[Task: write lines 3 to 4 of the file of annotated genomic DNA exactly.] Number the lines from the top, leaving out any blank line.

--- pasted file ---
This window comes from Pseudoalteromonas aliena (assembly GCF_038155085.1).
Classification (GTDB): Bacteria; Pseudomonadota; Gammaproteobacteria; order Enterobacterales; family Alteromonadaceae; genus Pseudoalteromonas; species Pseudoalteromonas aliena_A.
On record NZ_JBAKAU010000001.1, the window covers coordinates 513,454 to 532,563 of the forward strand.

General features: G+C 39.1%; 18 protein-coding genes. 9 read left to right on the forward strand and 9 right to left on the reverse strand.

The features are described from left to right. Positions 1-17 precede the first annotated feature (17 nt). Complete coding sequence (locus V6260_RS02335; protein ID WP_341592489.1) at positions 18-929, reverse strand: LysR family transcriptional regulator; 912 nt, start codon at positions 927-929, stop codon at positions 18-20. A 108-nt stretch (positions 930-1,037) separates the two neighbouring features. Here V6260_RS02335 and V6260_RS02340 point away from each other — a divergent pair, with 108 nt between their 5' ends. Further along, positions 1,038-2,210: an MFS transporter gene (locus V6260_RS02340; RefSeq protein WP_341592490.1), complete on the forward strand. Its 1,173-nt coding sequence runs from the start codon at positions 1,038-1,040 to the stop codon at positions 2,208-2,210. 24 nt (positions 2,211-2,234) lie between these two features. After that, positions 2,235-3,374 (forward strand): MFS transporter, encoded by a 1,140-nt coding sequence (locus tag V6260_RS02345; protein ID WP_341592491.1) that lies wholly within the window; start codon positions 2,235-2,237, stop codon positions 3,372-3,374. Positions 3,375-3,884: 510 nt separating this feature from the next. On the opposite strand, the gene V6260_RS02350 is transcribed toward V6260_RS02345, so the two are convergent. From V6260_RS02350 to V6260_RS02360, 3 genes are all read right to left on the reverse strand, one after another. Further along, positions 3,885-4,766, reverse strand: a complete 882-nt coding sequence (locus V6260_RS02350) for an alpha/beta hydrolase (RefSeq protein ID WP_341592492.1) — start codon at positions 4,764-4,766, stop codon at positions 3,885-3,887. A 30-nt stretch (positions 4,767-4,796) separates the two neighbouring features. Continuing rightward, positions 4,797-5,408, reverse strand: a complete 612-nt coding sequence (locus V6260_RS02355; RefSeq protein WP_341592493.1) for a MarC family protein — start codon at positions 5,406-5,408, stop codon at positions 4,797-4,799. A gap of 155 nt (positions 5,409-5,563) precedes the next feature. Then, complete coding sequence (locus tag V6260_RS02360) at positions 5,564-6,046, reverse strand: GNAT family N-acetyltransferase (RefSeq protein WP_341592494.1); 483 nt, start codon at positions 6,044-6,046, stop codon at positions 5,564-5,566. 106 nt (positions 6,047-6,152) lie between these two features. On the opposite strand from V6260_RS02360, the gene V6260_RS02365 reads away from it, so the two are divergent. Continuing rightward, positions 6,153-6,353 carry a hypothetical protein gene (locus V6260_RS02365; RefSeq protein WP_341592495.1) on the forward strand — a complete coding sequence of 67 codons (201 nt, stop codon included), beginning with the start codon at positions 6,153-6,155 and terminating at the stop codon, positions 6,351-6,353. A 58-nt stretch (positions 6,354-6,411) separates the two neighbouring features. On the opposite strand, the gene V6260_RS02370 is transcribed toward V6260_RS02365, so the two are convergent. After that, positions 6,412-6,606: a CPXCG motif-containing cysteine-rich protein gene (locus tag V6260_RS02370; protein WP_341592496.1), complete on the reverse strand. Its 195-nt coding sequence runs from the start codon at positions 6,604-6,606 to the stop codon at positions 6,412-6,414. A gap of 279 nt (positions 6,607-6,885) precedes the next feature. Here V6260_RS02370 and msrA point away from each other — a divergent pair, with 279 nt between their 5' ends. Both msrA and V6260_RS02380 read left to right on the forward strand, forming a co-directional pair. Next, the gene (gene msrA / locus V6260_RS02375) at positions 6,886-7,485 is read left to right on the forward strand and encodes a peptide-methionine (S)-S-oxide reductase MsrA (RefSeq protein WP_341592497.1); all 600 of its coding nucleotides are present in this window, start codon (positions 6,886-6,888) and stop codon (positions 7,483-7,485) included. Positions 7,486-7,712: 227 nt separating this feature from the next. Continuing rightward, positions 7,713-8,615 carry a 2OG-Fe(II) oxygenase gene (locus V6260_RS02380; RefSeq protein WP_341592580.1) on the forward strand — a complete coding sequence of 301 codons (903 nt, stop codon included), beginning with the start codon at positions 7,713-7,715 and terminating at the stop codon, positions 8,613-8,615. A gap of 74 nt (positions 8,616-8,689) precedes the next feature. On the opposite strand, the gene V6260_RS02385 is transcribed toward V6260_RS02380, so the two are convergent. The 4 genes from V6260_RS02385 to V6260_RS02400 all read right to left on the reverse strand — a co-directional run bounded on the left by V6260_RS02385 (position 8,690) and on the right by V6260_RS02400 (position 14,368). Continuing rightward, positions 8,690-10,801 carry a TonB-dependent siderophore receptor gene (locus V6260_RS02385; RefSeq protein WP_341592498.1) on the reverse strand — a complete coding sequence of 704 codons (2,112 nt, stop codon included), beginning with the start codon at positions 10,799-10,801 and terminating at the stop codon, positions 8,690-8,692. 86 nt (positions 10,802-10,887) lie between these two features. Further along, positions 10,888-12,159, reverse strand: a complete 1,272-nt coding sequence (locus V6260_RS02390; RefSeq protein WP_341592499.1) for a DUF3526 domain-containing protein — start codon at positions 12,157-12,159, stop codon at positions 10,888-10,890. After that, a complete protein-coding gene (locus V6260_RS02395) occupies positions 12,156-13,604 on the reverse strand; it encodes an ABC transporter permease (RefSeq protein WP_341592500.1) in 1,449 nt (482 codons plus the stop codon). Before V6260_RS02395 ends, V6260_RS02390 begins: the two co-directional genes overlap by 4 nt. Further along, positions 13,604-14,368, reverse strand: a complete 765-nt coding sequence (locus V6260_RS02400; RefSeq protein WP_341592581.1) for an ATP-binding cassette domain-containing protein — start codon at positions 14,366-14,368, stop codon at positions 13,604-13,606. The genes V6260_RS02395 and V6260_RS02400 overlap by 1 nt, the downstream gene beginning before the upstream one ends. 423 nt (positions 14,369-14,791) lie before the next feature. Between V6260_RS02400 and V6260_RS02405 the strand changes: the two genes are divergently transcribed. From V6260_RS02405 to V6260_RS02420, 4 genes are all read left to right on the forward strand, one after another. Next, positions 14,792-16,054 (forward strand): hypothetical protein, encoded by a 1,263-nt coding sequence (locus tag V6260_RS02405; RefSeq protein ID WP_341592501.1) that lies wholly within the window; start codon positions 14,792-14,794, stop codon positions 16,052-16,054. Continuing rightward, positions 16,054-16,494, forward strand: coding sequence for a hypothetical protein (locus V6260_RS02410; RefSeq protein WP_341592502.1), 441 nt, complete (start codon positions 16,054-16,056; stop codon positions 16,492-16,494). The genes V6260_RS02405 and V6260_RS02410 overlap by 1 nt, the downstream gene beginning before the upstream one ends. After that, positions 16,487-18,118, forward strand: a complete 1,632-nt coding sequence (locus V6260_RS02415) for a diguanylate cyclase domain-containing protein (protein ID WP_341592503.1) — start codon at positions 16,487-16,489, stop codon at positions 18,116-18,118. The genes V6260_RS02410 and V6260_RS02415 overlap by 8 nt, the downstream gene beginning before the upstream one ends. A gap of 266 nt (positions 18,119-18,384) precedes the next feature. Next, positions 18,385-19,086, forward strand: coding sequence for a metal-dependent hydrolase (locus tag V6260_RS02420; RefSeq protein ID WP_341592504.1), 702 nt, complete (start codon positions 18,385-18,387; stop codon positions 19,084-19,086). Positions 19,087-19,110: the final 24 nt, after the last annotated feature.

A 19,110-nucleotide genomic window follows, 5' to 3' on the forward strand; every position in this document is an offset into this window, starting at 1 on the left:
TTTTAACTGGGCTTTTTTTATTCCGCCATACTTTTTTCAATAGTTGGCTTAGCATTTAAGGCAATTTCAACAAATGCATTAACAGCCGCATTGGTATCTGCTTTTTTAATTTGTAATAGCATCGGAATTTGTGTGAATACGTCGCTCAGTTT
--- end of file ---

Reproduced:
On record NZ_JBAKAU010000001.1, the window covers coordinates 513,454 to 532,563 of the forward strand.

General features: G+C 39.1%; 18 protein-coding genes. 9 read left to right on the forward strand and 9 right to left on the reverse strand.